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Rice University’s new reactor can transform greenhouse gas into liquid fuel

Jeff Fitlow/Rice University

There are plenty of ideas for ways to reduce the amount of greenhouse gases in our environment — from lab-grown minerals which suck carbon dioxide out of the air to a Caltech reactor that transforms CO2 into molecular oxygen. Now researchers from Rice University have added their own contribution: a new electrocatalysis reactor that’s able to recycle carbon dioxide into liquid fuel in the form of purified concentrations of formic acid. In doing so, it provides a proof-of-concept for how greenhouse gases could be turned into new fuel sources in a cost-effective and energy-efficient manner.

“Electrocatalytic CO2 reduction reaction (CO2RR) to form valuable liquid fuels using renewable energy is a potential strategy to achieve a carbon-neutral energy cycle,” Dr. Chuan Xia, a researcher who worked on the project, told Digital Trends.

The current method for producing formic acid is expensive and requires a lot of energy. The new Rice University approach uses a two-dimensional bismuth catalyst and a solid-state electrolyte which eliminates the need for salt as part of the reaction. Salt, in the form of sodium chloride or potassium bicarbonate, is usually required to allow ions to move freely in water as part of the conversion process. However, bismuth is a very heavy atom, with low mobility, and that has the effect of stabilizing the catalyst.

The Rice lab was able to generate formic acid continuously for 100 hours with little noticeable degradation to the components of the reactor. This suggests it would be possible to scale up the process to make it more useful for industrial purposes.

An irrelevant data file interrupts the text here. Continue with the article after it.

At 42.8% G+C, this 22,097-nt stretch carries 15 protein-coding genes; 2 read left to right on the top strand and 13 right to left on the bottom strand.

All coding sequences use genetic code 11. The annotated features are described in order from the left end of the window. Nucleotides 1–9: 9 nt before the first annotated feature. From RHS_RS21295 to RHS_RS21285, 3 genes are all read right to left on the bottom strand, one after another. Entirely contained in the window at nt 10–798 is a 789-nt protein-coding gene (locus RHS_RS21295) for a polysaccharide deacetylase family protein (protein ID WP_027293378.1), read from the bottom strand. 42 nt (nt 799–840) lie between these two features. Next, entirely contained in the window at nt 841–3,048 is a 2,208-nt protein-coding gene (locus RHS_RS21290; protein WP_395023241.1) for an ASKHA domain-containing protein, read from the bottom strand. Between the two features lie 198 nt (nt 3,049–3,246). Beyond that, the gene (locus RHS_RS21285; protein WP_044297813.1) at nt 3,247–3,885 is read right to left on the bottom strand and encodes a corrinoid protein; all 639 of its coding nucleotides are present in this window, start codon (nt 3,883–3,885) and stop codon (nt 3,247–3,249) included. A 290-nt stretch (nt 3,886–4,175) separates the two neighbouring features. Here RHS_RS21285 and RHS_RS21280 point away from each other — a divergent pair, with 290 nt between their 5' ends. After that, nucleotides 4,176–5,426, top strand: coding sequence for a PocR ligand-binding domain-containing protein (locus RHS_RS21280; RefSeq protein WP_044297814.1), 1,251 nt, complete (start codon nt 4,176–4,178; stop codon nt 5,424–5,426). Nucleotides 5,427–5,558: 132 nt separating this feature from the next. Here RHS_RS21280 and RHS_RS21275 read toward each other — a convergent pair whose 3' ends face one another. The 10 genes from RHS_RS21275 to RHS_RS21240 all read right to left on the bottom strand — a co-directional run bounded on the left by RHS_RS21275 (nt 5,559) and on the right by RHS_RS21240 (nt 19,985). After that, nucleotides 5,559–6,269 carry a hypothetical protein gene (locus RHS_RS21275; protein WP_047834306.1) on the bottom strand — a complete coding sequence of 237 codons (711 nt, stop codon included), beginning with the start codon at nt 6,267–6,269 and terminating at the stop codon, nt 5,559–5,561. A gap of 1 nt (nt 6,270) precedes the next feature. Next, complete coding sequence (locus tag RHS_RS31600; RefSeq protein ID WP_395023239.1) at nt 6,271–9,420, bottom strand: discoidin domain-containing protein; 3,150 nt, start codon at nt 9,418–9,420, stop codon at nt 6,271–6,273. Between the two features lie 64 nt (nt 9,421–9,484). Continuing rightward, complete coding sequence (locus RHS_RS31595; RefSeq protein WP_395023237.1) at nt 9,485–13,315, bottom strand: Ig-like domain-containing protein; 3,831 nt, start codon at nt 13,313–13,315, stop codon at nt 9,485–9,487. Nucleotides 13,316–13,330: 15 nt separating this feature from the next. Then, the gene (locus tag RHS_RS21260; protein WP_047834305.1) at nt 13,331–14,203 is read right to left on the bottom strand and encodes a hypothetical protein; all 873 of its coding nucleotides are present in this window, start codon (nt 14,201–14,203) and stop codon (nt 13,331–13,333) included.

“Next, we will focus on the production of pure C2+ liquid fuels — ethanol and propanol — which is much more energy-dense and valuable than C1 fuels, [such as] formic acid, via catalyst design and CO2RR system optimization,” Xia said.

While there’s still more work to be done, the hope is that carbon dioxide reduction initiatives such as this could play a big role in both battling climate change and in green chemical synthesis. If a loop which turns carbon dioxide back into fuel can be established, it will stop ever-increasing amounts of CO2 from being emitted.

A paper describing the work, titled “Continuous production of pure liquid fuel solutions via electrocatalytic CO2 reduction using solid-electrolyte devices,” was recently published in the journal Nature Energy.

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Luke Dormehl
I'm a UK-based tech writer covering Cool Tech at Digital Trends. I've also written for Fast Company, Wired, the Guardian…
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